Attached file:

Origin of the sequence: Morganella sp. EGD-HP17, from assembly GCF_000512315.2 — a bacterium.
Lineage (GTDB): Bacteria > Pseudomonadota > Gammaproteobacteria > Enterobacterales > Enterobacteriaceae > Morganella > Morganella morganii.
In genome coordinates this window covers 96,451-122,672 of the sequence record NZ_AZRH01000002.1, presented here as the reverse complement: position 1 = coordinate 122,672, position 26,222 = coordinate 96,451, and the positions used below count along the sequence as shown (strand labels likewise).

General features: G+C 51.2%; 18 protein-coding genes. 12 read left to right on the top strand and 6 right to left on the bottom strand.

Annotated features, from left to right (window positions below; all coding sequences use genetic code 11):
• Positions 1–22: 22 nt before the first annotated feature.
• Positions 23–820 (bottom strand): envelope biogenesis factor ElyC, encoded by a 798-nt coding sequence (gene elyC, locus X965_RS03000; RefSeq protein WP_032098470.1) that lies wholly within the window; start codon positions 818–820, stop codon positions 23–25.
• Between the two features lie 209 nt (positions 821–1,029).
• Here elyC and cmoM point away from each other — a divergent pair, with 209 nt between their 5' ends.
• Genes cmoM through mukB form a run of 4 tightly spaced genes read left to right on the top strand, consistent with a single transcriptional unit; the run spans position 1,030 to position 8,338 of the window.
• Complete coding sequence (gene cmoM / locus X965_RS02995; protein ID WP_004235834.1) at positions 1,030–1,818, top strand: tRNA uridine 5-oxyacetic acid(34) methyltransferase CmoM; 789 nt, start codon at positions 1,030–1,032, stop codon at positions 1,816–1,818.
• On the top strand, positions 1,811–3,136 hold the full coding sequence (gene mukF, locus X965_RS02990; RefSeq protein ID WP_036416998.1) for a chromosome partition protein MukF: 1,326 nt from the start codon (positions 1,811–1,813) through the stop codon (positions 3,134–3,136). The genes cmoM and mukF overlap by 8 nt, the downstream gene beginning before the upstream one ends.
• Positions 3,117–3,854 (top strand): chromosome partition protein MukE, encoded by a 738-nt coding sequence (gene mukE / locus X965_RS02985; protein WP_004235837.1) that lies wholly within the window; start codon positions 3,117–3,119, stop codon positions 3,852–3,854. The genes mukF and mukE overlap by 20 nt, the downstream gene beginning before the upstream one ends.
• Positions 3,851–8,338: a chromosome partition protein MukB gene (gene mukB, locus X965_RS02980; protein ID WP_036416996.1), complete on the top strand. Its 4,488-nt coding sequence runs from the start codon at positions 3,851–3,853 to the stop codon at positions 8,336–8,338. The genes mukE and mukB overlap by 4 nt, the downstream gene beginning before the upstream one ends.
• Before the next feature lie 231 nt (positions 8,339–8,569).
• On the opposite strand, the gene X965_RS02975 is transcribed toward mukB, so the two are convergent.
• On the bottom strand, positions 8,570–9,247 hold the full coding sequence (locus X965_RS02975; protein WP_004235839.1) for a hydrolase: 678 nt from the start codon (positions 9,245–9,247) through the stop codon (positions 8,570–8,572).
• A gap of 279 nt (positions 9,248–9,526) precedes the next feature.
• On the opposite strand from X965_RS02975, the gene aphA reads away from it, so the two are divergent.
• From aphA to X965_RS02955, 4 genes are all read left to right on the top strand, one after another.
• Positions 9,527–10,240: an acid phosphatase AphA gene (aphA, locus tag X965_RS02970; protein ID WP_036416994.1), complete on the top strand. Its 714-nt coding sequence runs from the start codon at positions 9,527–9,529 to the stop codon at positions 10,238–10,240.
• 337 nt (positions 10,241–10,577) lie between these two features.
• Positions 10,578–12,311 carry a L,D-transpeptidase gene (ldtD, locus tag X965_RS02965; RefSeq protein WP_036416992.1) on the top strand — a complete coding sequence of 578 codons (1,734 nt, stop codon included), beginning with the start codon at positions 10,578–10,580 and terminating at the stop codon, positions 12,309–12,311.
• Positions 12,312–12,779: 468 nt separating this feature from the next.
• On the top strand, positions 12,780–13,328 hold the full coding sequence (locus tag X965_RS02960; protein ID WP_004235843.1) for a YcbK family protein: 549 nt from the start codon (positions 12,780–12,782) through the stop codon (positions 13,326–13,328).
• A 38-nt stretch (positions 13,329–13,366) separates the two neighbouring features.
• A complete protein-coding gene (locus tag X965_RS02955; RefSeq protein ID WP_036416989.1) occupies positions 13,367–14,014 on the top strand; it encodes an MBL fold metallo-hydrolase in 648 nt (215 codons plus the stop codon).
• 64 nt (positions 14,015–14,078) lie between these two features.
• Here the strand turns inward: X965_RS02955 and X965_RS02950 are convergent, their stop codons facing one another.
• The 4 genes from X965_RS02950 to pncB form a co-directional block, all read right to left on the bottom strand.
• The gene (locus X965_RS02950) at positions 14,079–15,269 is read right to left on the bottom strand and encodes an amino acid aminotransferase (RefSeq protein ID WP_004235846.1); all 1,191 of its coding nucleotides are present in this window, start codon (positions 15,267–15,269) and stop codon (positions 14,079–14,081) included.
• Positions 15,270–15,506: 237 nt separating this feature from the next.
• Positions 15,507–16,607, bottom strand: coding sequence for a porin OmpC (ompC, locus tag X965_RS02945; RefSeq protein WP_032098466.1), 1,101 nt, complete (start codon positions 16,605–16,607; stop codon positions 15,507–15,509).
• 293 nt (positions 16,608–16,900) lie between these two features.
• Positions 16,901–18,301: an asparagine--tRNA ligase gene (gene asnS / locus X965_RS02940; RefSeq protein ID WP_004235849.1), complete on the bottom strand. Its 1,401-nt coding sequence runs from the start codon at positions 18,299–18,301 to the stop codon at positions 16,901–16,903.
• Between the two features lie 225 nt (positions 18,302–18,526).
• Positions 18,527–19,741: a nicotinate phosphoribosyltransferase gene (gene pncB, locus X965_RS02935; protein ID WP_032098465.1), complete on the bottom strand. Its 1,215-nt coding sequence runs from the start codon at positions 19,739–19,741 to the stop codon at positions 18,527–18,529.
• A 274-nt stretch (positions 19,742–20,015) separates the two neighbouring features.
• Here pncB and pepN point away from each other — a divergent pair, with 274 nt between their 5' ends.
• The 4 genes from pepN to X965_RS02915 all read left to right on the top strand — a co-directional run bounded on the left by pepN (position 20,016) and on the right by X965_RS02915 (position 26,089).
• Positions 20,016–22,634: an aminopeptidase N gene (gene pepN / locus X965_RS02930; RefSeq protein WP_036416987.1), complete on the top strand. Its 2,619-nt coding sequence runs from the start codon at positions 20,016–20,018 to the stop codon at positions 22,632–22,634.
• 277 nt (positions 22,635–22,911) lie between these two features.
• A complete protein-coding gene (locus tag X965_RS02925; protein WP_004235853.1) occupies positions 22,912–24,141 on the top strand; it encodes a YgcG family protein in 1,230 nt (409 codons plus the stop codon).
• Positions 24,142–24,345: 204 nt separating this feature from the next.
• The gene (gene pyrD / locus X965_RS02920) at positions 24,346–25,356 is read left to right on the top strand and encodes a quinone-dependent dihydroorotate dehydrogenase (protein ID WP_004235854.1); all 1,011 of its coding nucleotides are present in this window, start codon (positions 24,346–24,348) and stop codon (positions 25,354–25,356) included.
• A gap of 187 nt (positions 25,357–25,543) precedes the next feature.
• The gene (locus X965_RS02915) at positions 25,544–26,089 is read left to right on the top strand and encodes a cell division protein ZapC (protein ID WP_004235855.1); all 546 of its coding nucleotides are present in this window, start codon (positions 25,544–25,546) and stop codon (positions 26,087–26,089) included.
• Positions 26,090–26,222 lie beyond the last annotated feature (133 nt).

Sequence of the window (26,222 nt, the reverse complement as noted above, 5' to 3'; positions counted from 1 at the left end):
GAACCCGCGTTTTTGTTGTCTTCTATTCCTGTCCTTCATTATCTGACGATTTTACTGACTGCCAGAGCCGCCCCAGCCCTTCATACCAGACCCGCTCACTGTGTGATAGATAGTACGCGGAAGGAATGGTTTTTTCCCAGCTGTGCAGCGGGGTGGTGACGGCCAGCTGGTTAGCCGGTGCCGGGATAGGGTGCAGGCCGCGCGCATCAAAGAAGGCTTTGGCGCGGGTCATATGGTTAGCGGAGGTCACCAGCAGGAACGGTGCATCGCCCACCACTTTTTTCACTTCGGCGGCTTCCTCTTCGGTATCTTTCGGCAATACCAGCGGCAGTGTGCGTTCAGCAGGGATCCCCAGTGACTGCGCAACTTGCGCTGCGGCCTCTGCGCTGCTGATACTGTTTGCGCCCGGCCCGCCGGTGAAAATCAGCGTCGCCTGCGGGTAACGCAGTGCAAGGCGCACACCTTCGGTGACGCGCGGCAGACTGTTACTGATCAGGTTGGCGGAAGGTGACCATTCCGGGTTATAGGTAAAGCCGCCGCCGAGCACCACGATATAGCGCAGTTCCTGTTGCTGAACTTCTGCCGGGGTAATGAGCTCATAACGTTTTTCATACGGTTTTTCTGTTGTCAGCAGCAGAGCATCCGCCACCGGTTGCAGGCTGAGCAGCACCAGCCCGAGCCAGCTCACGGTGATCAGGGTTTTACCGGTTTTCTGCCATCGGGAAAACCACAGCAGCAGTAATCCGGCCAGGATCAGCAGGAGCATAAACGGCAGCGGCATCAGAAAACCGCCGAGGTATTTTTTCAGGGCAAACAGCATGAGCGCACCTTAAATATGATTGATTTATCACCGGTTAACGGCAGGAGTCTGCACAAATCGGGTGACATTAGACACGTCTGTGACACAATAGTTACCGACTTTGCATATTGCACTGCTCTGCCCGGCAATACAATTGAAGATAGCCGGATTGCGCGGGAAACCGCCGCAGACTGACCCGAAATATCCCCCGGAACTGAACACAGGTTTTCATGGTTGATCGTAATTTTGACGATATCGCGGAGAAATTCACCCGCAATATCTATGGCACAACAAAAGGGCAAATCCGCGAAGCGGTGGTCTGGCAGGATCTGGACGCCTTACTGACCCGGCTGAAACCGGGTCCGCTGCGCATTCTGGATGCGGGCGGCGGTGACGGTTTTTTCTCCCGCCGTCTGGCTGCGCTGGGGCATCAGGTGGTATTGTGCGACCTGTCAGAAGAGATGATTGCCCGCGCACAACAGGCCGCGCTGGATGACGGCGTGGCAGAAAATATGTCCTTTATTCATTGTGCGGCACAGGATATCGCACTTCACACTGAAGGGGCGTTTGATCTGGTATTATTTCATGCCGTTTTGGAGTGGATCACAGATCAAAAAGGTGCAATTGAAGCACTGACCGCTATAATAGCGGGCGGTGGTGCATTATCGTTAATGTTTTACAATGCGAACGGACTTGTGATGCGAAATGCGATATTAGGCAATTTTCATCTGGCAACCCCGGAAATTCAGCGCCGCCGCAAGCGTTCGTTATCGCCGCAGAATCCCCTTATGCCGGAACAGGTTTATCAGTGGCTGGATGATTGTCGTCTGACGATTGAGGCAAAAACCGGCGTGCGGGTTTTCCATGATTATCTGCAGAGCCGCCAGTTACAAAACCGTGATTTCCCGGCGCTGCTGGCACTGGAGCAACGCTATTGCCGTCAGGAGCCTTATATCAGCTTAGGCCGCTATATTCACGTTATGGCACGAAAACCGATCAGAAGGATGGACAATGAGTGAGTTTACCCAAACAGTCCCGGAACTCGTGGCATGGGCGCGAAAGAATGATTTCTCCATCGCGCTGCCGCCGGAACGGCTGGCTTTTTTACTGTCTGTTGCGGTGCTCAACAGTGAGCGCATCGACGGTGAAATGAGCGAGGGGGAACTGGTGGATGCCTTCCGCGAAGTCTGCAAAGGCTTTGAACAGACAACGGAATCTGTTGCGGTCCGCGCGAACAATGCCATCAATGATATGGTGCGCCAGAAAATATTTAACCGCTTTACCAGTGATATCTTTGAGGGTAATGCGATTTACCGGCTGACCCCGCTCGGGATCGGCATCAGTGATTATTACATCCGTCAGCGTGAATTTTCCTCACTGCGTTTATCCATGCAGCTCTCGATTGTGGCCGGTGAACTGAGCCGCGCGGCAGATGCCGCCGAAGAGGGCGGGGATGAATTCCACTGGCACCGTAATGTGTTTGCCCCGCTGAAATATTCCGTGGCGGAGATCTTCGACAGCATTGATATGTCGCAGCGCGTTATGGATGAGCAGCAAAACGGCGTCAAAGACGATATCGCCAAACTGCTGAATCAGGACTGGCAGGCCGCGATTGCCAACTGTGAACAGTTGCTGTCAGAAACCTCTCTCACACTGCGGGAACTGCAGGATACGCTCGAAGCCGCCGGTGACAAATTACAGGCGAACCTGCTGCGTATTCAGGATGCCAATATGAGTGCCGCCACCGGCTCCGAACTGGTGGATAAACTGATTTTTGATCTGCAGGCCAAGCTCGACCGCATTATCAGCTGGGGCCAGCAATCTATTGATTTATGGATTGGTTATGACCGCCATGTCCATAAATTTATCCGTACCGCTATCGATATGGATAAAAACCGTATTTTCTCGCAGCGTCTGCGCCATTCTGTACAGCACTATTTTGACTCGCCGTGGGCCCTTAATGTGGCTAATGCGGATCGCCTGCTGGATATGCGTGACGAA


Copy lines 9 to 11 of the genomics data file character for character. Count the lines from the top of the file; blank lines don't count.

• Here elyC and cmoM point away from each other — a divergent pair, with 209 nt between their 5' ends.
• Genes cmoM through mukB form a run of 4 tightly spaced genes read left to right on the top strand, consistent with a single transcriptional unit; the run spans position 1,030 to position 8,338 of the window.
• Complete coding sequence (gene cmoM / locus X965_RS02995; protein ID WP_004235834.1) at positions 1,030–1,818, top strand: tRNA uridine 5-oxyacetic acid(34) methyltransferase CmoM; 789 nt, start codon at positions 1,030–1,032, stop codon at positions 1,816–1,818.